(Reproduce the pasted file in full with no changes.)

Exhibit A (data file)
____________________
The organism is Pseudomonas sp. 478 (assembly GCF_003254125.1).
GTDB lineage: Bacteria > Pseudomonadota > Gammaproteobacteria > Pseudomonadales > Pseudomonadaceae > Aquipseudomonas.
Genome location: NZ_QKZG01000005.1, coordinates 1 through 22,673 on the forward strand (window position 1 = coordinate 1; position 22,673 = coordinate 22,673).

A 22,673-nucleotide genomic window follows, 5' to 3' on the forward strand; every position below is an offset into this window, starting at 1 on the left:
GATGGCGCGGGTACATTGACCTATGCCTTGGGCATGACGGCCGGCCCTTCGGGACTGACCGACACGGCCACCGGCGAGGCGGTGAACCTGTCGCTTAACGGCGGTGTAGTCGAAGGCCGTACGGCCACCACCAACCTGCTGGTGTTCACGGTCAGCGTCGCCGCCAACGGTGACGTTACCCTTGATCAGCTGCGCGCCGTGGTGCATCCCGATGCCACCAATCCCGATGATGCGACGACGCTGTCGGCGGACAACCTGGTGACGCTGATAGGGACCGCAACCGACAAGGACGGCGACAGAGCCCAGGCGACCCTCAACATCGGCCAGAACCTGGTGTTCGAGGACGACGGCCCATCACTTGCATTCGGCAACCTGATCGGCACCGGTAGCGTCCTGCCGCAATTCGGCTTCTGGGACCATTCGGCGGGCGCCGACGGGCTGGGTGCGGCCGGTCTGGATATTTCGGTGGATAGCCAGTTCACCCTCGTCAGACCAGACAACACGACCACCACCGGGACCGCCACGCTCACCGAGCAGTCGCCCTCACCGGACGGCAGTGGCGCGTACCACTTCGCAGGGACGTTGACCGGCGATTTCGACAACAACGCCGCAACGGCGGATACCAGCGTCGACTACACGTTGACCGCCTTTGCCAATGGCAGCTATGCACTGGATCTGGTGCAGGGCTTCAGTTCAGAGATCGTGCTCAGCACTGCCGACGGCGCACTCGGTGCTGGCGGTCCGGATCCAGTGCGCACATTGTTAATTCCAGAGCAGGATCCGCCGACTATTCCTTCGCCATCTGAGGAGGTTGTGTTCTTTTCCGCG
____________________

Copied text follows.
The organism is Pseudomonas sp. 478 (assembly GCF_003254125.1).
GTDB lineage: Bacteria > Pseudomonadota > Gammaproteobacteria > Pseudomonadales > Pseudomonadaceae > Aquipseudomonas.
Genome location: NZ_QKZG01000005.1, coordinates 1 through 22,673 on the forward strand (window position 1 = coordinate 1; position 22,673 = coordinate 22,673).

A 22,673-nucleotide genomic window follows, 5' to 3' on the forward strand; every position below is an offset into this window, starting at 1 on the left:
GATGGCGCGGGTACATTGACCTATGCCTTGGGCATGACGGCCGGCCCTTCGGGACTGACCGACACGGCCACCGGCGAGGCGGTGAACCTGTCGCTTAACGGCGGTGTAGTCGAAGGCCGTACGGCCACCACCAACCTGCTGGTGTTCACGGTCAGCGTCGCCGCCAACGGTGACGTTACCCTTGATCAGCTGCGCGCCGTGGTGCATCCCGATGCCACCAATCCCGATGATGCGACGACGCTGTCGGCGGACAACCTGGTGACGCTGATAGGGACCGCAACCGACAAGGACGGCGACAGAGCCCAGGCGACCCTCAACATCGGCCAGAACCTGGTGTTCGAGGACGACGGCCCATCACTTGCATTCGGCAACCTGATCGGCACCGGTAGCGTCCTGCCGCAATTCGGCTTCTGGGACCATTCGGCGGGCGCCGACGGGCTGGGTGCGGCCGGTCTGGATATTTCGGTGGATAGCCAGTTCACCCTCGTCAGACCAGACAACACGACCACCACCGGGACCGCCACGCTCACCGAGCAGTCGCCCTCACCGGACGGCAGTGGCGCGTACCACTTCGCAGGGACGTTGACCGGCGATTTCGACAACAACGCCGCAACGGCGGATACCAGCGTCGACTACACGTTGACCGCCTTTGCCAATGGCAGCTATGCACTGGATCTGGTGCAGGGCTTCAGTTCAGAGATCGTGCTCAGCACTGCCGACGGCGCACTCGGTGCTGGCGGTCCGGATCCAGTGCGCACATTGTTAATTCCAGAGCAGGATCCGCCGACTATTCCTTCGCCATCTGAGGAGGTTGTGTTCTTTTCCGCG